In anticipation of Federation, a conference of the Statisticians of Australia and New Zealand was convened in Sydney in February and March 1900 to discuss uniformity in the collection and compilation of data for the 1901 census, considering :

that uniformity is especially desirable at the present time ... as there is every probability that the figures obtained in the coming Census will ... be the basis of many important arrangements in regard to finance and electoral representation.’ (1901 Conference of Statisticians Report, March 1901).

The conference agreed a uniform census schedule including: name; sex; age; conjugal condition; relation to head of household; occupation; sickness and infirmity; birthplace; length of residence in colony; religion; education; materials of houses and number of rooms. Unfortunately, while:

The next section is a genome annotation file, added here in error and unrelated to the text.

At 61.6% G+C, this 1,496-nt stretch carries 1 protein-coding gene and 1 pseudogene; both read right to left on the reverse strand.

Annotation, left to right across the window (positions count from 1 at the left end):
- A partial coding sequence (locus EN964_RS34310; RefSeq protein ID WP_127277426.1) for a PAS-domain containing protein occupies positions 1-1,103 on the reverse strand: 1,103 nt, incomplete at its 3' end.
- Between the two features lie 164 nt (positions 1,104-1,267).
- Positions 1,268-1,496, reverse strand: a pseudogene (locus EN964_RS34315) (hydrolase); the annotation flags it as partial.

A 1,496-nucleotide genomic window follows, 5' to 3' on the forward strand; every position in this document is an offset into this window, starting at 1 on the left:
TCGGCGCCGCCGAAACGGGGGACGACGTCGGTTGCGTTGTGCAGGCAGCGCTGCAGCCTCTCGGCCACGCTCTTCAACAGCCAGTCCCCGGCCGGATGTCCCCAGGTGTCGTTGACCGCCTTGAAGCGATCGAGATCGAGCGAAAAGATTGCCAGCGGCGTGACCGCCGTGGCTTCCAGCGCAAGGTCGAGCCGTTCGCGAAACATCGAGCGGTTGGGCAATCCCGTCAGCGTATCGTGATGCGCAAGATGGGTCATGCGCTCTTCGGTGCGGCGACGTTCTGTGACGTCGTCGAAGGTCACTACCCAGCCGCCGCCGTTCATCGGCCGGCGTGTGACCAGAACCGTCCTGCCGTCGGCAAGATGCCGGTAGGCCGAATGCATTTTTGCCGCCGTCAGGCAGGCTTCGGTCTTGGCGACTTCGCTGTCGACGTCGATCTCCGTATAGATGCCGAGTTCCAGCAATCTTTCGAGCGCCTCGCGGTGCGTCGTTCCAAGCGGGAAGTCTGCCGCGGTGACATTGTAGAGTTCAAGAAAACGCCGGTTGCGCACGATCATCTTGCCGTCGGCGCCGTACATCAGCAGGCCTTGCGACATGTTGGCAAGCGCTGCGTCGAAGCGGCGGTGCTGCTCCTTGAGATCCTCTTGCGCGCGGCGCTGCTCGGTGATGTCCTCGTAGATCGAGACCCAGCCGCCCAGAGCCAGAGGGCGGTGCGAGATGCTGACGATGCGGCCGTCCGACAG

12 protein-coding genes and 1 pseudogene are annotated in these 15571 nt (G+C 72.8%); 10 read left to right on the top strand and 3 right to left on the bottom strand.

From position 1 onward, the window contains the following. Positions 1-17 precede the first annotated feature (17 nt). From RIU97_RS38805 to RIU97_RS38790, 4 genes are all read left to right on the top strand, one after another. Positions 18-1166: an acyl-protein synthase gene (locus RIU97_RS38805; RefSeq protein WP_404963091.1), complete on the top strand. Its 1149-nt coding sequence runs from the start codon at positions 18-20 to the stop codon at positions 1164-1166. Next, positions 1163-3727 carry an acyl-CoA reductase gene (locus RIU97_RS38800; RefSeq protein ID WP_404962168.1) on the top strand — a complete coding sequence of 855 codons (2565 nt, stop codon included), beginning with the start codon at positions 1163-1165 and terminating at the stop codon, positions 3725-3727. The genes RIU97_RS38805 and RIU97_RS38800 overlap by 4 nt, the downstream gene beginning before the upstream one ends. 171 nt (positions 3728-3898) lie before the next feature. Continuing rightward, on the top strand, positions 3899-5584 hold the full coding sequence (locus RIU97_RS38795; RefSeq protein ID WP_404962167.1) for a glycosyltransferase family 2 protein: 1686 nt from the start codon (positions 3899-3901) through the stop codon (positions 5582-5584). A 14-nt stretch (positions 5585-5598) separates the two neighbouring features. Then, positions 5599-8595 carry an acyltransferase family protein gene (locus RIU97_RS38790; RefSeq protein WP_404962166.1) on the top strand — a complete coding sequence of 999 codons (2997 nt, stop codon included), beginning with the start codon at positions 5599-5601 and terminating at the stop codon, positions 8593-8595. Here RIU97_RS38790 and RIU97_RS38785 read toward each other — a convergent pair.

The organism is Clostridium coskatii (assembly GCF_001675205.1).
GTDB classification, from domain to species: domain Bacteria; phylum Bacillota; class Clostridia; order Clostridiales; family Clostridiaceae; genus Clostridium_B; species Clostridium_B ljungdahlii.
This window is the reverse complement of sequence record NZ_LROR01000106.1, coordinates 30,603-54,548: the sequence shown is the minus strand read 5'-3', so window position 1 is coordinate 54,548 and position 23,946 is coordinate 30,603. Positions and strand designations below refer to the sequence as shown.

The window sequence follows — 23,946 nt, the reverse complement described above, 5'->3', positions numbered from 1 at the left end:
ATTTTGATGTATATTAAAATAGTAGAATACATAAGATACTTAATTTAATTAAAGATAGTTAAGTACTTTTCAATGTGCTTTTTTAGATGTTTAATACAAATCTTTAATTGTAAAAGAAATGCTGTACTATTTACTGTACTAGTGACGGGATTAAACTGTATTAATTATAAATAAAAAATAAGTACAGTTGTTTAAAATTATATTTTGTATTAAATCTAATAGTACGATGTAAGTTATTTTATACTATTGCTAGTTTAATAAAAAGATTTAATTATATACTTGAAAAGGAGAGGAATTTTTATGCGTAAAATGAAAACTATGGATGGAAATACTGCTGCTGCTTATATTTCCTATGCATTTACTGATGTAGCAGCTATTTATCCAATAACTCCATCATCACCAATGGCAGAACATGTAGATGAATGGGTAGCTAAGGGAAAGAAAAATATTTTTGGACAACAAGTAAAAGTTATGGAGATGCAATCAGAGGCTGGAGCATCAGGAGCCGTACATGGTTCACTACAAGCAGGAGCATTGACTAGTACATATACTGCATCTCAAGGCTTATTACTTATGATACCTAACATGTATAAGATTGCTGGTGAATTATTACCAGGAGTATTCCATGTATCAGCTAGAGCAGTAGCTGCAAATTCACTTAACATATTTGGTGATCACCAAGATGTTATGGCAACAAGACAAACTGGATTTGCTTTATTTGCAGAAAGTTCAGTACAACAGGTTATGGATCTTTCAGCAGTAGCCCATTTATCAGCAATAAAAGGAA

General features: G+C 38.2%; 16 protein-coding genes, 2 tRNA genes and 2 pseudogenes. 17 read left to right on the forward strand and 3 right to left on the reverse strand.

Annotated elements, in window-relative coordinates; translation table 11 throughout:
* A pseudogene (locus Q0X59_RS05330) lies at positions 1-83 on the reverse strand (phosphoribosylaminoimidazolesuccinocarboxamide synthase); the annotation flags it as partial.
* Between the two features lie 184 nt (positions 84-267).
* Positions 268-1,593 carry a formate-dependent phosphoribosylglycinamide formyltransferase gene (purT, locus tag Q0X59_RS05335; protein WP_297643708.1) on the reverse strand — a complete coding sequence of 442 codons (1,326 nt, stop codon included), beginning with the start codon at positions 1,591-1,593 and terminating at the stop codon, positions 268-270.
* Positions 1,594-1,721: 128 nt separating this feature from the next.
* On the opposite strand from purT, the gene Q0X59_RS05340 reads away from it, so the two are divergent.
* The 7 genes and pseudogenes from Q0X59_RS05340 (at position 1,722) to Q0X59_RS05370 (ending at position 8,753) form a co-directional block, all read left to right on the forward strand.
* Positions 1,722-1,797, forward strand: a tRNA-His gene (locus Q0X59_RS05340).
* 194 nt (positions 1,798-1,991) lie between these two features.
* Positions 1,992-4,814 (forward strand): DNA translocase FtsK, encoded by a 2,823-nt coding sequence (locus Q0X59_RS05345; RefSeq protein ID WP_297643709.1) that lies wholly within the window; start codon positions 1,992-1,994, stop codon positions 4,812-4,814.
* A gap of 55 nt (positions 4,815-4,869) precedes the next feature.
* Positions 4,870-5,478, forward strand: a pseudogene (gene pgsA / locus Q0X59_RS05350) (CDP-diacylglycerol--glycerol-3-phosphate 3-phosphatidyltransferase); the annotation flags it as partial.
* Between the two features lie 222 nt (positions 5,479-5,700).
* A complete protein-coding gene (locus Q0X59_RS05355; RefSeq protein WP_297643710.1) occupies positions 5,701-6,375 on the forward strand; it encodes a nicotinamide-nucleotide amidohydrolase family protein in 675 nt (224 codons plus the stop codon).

the date, the form, the questions and the occupation classification were all standardised, unfortunately the results were not. The difficulty was in variations in tabular presentations such as calculations of groupings and subtle differences in who was included and excluded in the population. For example, while some states chose to exclude Aboriginal people in their tables, others included this population. As this was in the time before computers and even before mechanical tabulation, the tables could not simply be rerun in each state to make them comparable. Further, a complete picture of the nation had to wait until all states had tabulated and published their data and some states were much more timely than others. Australian Bureau of Statstics, ‘Colonial censuses and musters’)

The  ‘typical’ Australian profiles released by the ABS in April 2017 shows a very different Australian population to that of Federation Census.